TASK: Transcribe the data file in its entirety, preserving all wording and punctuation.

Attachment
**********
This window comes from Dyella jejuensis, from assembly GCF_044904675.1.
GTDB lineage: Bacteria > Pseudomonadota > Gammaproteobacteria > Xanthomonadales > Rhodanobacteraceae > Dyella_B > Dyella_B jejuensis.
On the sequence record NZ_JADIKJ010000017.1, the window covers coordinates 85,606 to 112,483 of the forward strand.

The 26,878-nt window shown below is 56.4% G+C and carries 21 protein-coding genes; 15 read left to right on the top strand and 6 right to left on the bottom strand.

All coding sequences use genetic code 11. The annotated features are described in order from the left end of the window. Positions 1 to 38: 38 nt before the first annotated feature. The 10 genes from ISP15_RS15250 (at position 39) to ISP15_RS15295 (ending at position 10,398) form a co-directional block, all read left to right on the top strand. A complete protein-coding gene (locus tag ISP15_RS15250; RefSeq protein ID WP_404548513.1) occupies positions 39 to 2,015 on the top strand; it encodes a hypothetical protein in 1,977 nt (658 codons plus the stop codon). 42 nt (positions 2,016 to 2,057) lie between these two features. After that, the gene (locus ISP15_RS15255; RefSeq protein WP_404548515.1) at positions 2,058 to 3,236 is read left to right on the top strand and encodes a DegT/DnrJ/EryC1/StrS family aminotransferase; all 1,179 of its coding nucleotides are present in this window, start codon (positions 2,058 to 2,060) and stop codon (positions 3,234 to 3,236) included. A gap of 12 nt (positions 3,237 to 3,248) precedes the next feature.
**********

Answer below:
This window comes from Dyella jejuensis, from assembly GCF_044904675.1.
GTDB lineage: Bacteria > Pseudomonadota > Gammaproteobacteria > Xanthomonadales > Rhodanobacteraceae > Dyella_B > Dyella_B jejuensis.
On the sequence record NZ_JADIKJ010000017.1, the window covers coordinates 85,606 to 112,483 of the forward strand.

The 26,878-nt window shown below is 56.4% G+C and carries 21 protein-coding genes; 15 read left to right on the top strand and 6 right to left on the bottom strand.

All coding sequences use genetic code 11. The annotated features are described in order from the left end of the window. Positions 1 to 38: 38 nt before the first annotated feature. The 10 genes from ISP15_RS15250 (at position 39) to ISP15_RS15295 (ending at position 10,398) form a co-directional block, all read left to right on the top strand. A complete protein-coding gene (locus tag ISP15_RS15250; RefSeq protein ID WP_404548513.1) occupies positions 39 to 2,015 on the top strand; it encodes a hypothetical protein in 1,977 nt (658 codons plus the stop codon). 42 nt (positions 2,016 to 2,057) lie between these two features. After that, the gene (locus ISP15_RS15255; RefSeq protein WP_404548515.1) at positions 2,058 to 3,236 is read left to right on the top strand and encodes a DegT/DnrJ/EryC1/StrS family aminotransferase; all 1,179 of its coding nucleotides are present in this window, start codon (positions 2,058 to 2,060) and stop codon (positions 3,234 to 3,236) included. A gap of 12 nt (positions 3,237 to 3,248) precedes the next feature.